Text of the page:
Gender-based violence (GBV) is rife globally, with one in three women having experienced physical or sexual violence in their lifetime. And during the pandemic lockdown, GBV increased sharply in South Africa. You can make a difference during the 16 Days of Activism Against Gender-based Violence by standing up for women in your community.
This year’s theme is ‘Orange the World: Fund, Respond, Prevent, Collect!’ Here are four ways to combat the cycle of GBV.
Fund: Pay it forward
- The Saartjie Baartman Centre for Women & Children provides a range of services for women and children who are survivors of abuse. You can help with donations to sustain their initiatives, which range from counselling and legal advice to 24-hour shelters, skills training and mental-health support.
- Bags of Hope fills bags with various items, including toiletries, food, toys, stationery, clothing and blankets for those in need. Bags of Hope are distributed in various communities, particularly in the Western Cape. Support them by donating cash or dropping off items to fill a bag.
- Sonke Gender Justice is a non-profit that aims to unite women, men and children and mobilise them to advocate for gender justice. Their initiatives include fighting against gender inequality and the prevention of sexual and domestic violence, and the spread of HIV/Aids. They offer various community workshops and even policy development. Do your part by using their Whistleblower hotline to report abuse, harassment or bullying incidents.
Respond: Speak up for women
- Call out anyone for inappropriate sexual comments in the workplace, your social circle or online. This includes catcalling, sexist jokes and microaggressions. Challenge others to reflect on their behaviour when they cross the line.
- Listen to survivors and let them know that you believe them. Give them a voice by listening to their stories as well as sharing their experience (with their permission). This could be in the form of social activism, for example sharing the stories of survivors on social media platforms and amplifying them by using hashtags such as #orangetheworld and #16Days.
- Call on the government to prioritise funding to address violence against women and girls. This could be done on social media platforms such as Twitter or with petitions such as on Change.org.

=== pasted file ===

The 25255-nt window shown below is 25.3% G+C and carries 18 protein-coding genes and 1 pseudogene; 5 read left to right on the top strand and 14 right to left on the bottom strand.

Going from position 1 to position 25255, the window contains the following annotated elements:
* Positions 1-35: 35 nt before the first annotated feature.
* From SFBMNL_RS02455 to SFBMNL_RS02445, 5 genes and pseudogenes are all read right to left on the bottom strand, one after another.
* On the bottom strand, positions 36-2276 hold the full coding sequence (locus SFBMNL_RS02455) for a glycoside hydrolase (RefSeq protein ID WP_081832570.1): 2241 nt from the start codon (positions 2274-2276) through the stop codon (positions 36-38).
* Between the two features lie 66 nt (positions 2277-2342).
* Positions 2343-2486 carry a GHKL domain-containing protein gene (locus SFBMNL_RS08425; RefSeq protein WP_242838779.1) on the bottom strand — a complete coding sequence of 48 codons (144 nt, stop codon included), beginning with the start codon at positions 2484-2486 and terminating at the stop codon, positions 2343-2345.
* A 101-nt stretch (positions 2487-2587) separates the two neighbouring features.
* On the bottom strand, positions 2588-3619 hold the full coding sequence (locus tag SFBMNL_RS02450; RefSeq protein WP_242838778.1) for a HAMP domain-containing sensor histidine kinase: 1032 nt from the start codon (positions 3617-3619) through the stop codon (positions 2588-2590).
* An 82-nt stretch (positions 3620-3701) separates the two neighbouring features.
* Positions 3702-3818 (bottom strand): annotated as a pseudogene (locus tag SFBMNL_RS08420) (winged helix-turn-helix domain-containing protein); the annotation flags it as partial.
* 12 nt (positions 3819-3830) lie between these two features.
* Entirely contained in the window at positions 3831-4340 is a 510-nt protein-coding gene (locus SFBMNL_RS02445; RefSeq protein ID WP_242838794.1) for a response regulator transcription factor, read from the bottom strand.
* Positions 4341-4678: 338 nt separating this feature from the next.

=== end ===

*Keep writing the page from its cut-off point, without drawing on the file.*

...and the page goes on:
Prevent: Start at the roots
- Stop the cycle of ‘boys will be boys’ by talking to your children about the importance of consent, body autonomy, women’s rights and equality between men and women. Call out any inappropriate behaviour early on and don’t let anything slide.
- Teach by example. Be a role model by treating women respectfully and with kindness and dignity. Encourage males in your circles to do the same and have open discussions about gender-based violence.
- Learn the signs of abuse so you can help those in need. If you suspect that someone is being abused or feels unsafe, share helpful resources with them such as abuse helplines, shelters and organisations as listed in this article.
Collect: Find and share accurate information
- UN Women is a branch of the United Nations that is dedicated to the empowerment of women and gender equality. It’s an excellent source of information on the latest updates surrounding the status of women.
- Commission for Gender Equality is a South African constitutional entity that advocates for gender equality, fighting GBV and women’s economic empowerment.
- SaferSpaces is a local knowledge hub that provides resources and information on GBV, including safety and violence prevention. It has resources available for the public and GBV survivors, including a blog, videos and articles.
For more advice related to gender-based violence, read these helpful articles:
- UN Women. (2020). Take Action: 10 Ways You Can Help End Violence Against Women, Even During a Pandemic. [online] Available at:
https://www.unwomen.org/en/news/stories/2020/11/compilation-take-action-to-help-end-violence-against-women [23 September 2021]
- World Health Organization. (2020). Coronavirus Disease (COVID-19): Violence Against Women. [online] Available at: https://www.who.int/emergencies/diseases/novel-coronavirus-2019/question-and-answers-hub/q-a-detail/coronavirus-disease-covid-19-violence-against-women [23 September 2021]